Il est temps que le nom de Horner – tout au moins en ce qui concerne le syndrome paralytique du sympathique – rentre dans l’ombre, d’ou il n’aurait jamais du sortir”. [It is time that the name of Horner – at least with respect to the paralytic syndrome of the sympathetic – returns to the shadows, which it should never leave again].
Of the original run of 200 copies of du Petit’s pamphlet — Lettres d’un medecin des hôpitaux du roy, a un autre medecin de ses amis — only three copies remain. This may explain why citations to his work are sparse. One copy is in the Bibliotheque Nationale, and there was a “London copy” photographed by William Osler. 11
Sympathetic denervation hypersensitivity in the first, second, or third order (pre-postganglionic) fibres can be shown with the aid of cocaine and adrenaline installations, to localise the lesion. The many causes are disclosed by associated neurological symptoms and neuroradiology.
Whereas du Petit and Claude Bernard experimented mainly in animals, reference to oculosympathetic paralysis in man was recorded but uncommon before Horner. For his detailed clinical account he deserves full credit.
1 Horner JF; Über eine Form von Ptosis. Klinische Monatsblätter für Augenheilkunde, Stuttgart, 1869, 7: 193-198. Translated by Fulton JF. Horner And The Syndrome Of Paralysis Of The Cervical Sympathetic. The Archives Of Surgery April, 1929; 18:2025-2039.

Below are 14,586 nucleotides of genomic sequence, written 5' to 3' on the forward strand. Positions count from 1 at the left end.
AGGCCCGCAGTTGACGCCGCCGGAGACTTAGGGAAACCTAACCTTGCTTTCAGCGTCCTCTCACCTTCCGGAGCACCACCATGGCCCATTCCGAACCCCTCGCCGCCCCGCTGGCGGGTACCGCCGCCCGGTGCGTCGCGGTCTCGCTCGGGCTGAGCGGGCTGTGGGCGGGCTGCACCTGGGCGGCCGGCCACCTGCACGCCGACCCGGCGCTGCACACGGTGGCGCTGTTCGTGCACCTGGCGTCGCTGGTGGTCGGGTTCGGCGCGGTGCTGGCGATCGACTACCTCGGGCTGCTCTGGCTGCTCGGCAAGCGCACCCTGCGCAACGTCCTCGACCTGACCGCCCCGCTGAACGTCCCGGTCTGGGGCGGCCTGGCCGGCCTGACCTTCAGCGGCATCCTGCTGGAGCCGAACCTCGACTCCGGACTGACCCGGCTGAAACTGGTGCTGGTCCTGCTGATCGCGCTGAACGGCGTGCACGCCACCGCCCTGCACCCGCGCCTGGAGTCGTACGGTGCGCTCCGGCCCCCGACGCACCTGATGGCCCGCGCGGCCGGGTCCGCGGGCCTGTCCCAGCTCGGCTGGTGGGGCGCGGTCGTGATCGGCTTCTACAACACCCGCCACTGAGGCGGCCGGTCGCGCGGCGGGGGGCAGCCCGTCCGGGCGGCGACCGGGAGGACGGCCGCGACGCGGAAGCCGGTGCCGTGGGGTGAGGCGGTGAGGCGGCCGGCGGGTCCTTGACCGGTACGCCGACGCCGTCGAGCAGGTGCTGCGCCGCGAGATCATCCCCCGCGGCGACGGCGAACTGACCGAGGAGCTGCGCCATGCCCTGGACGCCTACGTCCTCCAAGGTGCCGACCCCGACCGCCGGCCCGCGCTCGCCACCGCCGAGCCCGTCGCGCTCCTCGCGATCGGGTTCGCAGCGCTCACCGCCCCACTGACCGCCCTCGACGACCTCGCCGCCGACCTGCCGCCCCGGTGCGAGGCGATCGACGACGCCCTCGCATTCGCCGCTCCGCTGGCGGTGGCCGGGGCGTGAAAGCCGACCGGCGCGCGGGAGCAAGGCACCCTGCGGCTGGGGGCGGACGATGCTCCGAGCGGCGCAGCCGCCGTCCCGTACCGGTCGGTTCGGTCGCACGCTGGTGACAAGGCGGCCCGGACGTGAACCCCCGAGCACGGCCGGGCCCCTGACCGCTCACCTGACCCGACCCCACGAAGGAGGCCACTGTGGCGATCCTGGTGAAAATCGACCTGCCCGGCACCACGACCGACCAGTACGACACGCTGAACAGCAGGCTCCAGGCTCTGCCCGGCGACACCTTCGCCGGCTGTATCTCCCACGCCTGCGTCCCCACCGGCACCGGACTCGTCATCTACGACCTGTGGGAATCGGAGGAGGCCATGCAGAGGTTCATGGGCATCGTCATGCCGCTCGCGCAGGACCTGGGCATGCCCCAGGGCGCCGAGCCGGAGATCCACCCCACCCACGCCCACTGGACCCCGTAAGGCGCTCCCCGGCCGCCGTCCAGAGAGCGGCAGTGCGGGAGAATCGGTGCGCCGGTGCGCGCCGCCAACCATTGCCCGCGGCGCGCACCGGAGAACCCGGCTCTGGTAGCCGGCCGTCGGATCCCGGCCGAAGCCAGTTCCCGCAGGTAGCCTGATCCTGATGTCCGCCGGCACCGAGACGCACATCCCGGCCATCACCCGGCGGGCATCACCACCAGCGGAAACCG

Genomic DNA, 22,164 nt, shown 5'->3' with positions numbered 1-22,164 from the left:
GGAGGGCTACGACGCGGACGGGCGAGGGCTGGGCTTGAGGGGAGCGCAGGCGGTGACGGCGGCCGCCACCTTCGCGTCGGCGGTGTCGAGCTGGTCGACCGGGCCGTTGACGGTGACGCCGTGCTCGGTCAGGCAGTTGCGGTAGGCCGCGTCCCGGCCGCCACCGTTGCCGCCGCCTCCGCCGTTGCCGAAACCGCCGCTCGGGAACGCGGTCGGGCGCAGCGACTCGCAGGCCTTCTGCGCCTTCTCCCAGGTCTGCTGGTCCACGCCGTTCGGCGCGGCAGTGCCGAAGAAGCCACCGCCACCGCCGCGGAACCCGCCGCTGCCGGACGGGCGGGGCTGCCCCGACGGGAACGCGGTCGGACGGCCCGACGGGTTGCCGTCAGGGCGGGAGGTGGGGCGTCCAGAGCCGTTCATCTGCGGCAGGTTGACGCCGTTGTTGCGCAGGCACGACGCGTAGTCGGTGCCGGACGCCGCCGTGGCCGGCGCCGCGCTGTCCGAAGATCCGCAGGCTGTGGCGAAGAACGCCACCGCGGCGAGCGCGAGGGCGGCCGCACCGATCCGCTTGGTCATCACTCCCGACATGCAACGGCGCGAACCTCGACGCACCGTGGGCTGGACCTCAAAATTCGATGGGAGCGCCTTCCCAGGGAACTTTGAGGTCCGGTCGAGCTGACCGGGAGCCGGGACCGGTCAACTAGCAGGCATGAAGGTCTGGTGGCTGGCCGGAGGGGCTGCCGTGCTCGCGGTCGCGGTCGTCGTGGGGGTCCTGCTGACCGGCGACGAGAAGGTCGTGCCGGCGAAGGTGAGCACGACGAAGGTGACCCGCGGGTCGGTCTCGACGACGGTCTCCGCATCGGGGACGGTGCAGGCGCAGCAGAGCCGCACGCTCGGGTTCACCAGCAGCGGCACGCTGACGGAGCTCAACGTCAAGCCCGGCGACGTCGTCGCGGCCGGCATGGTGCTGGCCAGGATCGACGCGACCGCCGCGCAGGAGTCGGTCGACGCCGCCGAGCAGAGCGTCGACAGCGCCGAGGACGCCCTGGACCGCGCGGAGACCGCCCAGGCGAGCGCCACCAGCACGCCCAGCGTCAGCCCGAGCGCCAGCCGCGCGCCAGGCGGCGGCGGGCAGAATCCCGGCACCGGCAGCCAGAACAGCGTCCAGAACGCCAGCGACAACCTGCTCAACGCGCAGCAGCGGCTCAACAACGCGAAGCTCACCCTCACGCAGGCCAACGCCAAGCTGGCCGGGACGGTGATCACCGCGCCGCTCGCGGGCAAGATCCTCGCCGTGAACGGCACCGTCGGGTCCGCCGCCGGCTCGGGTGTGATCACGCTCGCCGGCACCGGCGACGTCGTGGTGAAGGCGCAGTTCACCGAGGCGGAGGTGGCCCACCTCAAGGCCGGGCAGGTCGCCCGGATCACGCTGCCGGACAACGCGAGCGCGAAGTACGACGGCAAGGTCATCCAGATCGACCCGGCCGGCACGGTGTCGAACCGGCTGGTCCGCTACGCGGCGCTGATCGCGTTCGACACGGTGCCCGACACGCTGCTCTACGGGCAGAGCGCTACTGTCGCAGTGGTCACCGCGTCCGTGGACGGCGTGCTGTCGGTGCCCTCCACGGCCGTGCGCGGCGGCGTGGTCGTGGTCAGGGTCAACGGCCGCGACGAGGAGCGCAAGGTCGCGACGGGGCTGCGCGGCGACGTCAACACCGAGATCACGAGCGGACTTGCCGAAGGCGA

2 Fulton JF. Horner and the syndrome of paralysis of the cervical sympathetic. Arch Surg 1929; 18: 2025-39.
3 Pearce JMS. A note on Claude Bernard-Horner’s syndrome. J Neurol Neurosurg Psychiatry. 1995; 59(2): 188, 191.
4 Wilis T. Cerebri anatome, cui acessit Nervorum descriptio et usus, Typis Tho. Roycroft, Impensis Jo. Martyn. London,1664; p.184. [plates by Christopher Wren and Richard Lower.]
5 Vieussens R. Neurographia Universalis, Lyons, 1684, p. 170.
6 Best AE. Pourfour du Petit’s experiments on the origin of the sympathetic nerve. Med Hist. 1969;13(2):154-74.
7 Pourfour du Petit F. Memoire dans lequel il est d que les nerfs intercostaux fournissent des rameaux que portent les esprits dans les yeux. Hist Acad Roy Sci (Paris) 1727: 1-19. Cited by Best. (ref 5.)
8 Bruyn GW, Gooddy W. Horner’s syndrome. In: Neurological Eponyms edited by Peter J. Koehler, George W. Bruyn, John M. S. Pearce. New York, Oxford, OUP. 2000. pp.227-233.
9 Bernard, Claude. Influence du grand sympathique sur la sensibilité et sur la calorification. C. R. Soc. Biol., t. 3, 1851 (1852), pp. 163-164
10 Bonnet P. L’histoire du syndrome de Claude Bernard. Le syndrome paralytique du sympathique cervical. Arch d’Ophtalm (Paris) 1957;17:121-38.
11 Kruger L., Swanson L.W. (2007) 1710: The Introduction of Experimental Nervous System Physiology and Anatomy by François Pourfour du Petit. In: Whitaker H., Smith C.U.M., Finger S. (eds) Brain, Mind and Medicine: Essays in Eighteenth-Century Neuroscience. Springer, Boston, MA